A Pocketful of Prose: Vintage 
A Pocketful of Prose: Contemporary 
Eight Classic American Novels 
The World of Fiction [Original publisher, Holt, Rinehart, and Winston, 1990]
Studies in the Short Story [Originally published by Holt, Rinehart, and Winston, 1976, etc.: 4th and 5th editions with Virgil Scott, 6th alone]
Creative Choices: A Spectrum of Quality and Technique in Fiction [Scott, Foresman, 1975]
The Popular Culture Explosion [William C. Brown Publishers, 1972, with Ray B. Browne]. Among the first on this subject.
AUTOBIOGRAPHICAL WRITINGS AND INTERVIEWS
“Cassandra Singing–On and Off Key; or How not to Write a Play.” Drama
Critique, 10 (Spring 1967), 58-70. PI
“The Agnostic Priesthood.” Discourse: A Review of the Liberal Arts, 11
(Spring 1968), 171-82.
“The Floating Tower.” The Register (Baton Rouge), 22 (1 August 1970), 16.
“The Compulsion to Tell a Story.” Journal of Popular Culture, 5 (Fall
“The Cartridge Belt.” Massachusetts Review, 13 (Autumn 1972), 681-701. As memoir.
“Marble Goddesses and Mortal Flesh: Notes for an Erotic Memoir of the
Forties.” Film Journal, 2 (September 1972), 2-19.
“The Story-teller as Benevolent Con Man.” Appalachian Heritage, 2 (Summer
“Portrait of the Artist as a Bijou Usher.” Proceedings of the Sixth
National Convention of the Popular Culture Association, Chicago, April
22-24, 1976. Bowling Green, Ohio: Bowling Green State University
Popular Press, 1976, pp. 94-112 (microfilm).
[David Madden discussing pp. 233-39 of Bijou.] Cassette tape recording
in the Faculty Collection of the Louisiana Room, Louisiana State University
[My Credo.] Center, No. 10 (November 1977), 37.
“Performing ‘The Singer’: an Introduction to Oral Interpretation.”
Dramatics, 50 (September/October 1978), 28-32.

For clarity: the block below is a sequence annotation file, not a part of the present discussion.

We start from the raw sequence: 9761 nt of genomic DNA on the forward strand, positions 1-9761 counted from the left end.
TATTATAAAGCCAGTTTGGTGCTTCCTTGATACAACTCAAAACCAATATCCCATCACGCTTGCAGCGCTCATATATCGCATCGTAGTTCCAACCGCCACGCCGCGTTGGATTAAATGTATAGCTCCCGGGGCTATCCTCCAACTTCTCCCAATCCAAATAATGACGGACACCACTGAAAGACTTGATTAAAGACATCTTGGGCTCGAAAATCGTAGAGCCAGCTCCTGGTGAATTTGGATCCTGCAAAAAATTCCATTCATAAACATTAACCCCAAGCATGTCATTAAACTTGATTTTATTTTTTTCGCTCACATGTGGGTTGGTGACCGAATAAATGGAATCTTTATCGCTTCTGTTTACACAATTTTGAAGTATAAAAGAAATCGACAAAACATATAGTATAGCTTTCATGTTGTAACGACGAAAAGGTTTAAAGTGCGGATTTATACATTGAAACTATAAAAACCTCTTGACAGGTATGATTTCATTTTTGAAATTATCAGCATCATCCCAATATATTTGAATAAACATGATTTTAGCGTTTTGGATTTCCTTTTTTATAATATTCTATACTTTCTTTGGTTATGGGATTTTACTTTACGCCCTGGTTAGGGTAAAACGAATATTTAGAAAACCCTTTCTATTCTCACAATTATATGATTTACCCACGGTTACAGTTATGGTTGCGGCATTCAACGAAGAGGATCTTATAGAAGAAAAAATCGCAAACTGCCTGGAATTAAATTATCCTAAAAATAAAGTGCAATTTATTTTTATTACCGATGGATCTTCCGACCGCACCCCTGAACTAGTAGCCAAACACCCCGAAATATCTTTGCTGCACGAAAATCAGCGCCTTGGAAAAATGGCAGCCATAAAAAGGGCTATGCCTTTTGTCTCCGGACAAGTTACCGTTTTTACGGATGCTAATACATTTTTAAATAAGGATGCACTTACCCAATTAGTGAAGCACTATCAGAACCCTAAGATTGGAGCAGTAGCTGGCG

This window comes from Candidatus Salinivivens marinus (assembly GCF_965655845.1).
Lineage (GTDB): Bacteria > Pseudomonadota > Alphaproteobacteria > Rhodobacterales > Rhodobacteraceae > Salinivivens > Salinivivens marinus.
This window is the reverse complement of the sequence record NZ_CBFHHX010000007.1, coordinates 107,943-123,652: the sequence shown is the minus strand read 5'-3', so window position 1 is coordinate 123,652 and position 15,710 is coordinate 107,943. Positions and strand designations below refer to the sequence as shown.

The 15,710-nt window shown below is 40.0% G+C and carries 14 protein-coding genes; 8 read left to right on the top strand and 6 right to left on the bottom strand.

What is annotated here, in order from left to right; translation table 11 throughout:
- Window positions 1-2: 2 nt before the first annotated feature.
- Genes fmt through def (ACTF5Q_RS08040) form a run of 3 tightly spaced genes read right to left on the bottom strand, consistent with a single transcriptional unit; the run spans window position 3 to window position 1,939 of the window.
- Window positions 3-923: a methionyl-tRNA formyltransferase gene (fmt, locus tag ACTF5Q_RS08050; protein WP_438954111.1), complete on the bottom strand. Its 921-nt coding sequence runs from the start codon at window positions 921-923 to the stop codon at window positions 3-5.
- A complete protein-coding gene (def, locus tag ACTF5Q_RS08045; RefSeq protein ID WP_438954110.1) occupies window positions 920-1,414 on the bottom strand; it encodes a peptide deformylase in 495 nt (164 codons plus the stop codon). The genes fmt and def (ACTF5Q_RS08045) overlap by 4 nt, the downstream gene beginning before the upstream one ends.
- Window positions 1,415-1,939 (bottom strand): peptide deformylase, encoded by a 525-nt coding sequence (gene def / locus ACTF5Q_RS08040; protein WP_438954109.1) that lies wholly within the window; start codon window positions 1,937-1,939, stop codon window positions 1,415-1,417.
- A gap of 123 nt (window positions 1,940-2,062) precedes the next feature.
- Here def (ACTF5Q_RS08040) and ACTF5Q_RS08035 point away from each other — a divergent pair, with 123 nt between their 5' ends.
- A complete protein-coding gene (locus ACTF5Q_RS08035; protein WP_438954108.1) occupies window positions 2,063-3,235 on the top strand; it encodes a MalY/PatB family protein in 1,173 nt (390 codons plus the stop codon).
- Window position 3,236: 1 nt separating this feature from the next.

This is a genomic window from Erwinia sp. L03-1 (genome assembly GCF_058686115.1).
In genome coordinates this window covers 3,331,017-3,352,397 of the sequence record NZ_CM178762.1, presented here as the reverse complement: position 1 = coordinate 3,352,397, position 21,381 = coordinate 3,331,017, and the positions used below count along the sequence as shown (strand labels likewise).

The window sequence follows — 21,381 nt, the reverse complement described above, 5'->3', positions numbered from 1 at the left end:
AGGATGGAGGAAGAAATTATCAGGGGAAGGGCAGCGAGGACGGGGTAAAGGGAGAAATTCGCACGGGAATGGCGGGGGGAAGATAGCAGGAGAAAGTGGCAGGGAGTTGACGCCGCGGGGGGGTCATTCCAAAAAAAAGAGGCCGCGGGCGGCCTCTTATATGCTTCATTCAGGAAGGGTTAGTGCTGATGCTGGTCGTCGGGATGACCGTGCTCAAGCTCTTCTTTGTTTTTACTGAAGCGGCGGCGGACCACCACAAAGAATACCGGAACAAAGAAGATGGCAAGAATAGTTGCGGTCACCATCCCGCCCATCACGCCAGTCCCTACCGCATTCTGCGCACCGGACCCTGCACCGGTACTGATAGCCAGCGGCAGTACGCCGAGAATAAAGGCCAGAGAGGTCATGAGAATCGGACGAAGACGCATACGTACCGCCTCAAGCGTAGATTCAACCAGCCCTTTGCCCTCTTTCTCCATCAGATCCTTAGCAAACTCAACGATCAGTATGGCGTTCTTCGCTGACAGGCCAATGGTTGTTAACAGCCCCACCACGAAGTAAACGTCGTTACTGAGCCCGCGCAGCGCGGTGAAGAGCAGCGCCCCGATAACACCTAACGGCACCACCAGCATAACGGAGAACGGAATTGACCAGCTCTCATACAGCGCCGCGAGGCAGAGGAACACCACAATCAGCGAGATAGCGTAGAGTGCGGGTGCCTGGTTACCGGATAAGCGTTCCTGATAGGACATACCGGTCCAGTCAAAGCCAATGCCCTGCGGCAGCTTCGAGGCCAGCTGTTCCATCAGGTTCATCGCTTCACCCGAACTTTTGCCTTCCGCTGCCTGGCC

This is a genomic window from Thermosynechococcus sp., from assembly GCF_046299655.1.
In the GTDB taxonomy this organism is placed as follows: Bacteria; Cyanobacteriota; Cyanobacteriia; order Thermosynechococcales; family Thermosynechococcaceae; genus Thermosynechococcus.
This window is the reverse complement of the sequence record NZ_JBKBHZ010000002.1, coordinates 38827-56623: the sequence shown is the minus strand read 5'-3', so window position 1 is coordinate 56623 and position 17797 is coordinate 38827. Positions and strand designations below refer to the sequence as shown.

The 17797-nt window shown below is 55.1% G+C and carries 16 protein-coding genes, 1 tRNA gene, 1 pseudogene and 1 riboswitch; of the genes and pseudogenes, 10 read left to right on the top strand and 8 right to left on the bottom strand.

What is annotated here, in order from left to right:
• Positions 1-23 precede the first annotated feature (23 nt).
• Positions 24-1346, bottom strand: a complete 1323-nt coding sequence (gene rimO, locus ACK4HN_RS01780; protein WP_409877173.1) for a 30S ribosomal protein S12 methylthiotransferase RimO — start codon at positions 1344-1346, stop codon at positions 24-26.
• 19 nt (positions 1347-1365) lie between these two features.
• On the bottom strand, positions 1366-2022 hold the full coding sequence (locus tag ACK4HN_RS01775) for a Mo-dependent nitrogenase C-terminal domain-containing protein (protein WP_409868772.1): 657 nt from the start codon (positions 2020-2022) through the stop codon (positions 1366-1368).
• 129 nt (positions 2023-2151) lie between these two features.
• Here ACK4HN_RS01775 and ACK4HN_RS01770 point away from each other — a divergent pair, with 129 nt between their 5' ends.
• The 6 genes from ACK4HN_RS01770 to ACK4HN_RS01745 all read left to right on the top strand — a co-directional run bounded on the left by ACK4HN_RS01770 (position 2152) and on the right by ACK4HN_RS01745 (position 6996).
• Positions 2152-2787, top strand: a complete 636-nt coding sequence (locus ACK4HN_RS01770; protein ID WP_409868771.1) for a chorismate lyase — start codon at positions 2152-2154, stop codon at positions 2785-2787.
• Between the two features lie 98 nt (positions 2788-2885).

“Cassandra Singing as Novel, Play and Movie.” Contemporary Literary
Scene II. Ed. Frank N. Magill, Englewood Cliffs, N.J.: Salem
Press, 1979, pp. 181-93. Also adapted to radio commissioned by Earplay, not produced.
“Let Me Tell You the Story: Transforming the Oral Tradition.” Appalachian
Journal, 7 (Spring 1980), 210-29.
“Under the Pleasure-Dome.” Southern Exposure, 9 (Summer 1981), 36-39.
“David Madden: If a Writer’s Works Are His Life,” Contemporary Authors,
Autobiography Series, Gale Research, Volume 3, 185-2-6, 1987.
“My Brother, Sunshine” and “The Pond,” memoirs. Louisiana Review, v. 2,
Summer, 2000, 107-116.
Interviews with David Madden
1. Greg Spaid 1967
2. Sanford Pinsker, “A Conversation with David Madden.” Critique 15.3 (1973): 5-14. The interview was given in 1971.
3. Allen Wier, “Interview with David Madden.” The Penny Dreadful 3 (Spring 1974).
4. Ruth Laney, “Interview with David Madden.” Southern Review 11 (Jan. 1975):167-80. The interview took place in 1974.
5. Samuel Prestridge, “An Interview with David Madden.” Mississippi Review 6.3 (1977): 9-12.
6. Ray Jones, “An Interview with David Madden.” New Orleans Review 9.1 (Spring-Summer 1982): 29-35. The original interview was in 1980.
7. William Parrill, “Telling It Again: A Conversation with David Madden.” Louisiana Literature Fall, 1984 reprinted in The Long Haul: Conversations with Southern Authors. New York: UP of America, 1994. 39-58.
8. Jacqueline Jones. “Interview with David Madden.” WUOT-FM November 1985.
9. Jeffrey J. Folks, “Interview with David Madden on Technique in Fiction.” Southern Quarterly 25.2 (Winter 1987): 24-38. The original interview was in 1984.
10. “David Madden on Southern Literature.” Ed. A.B. Crowder. Writing in the Southern Tradition: Interviews with 5 Contemporary Authors. Amsterdam: Rodopi, 1990. 164-69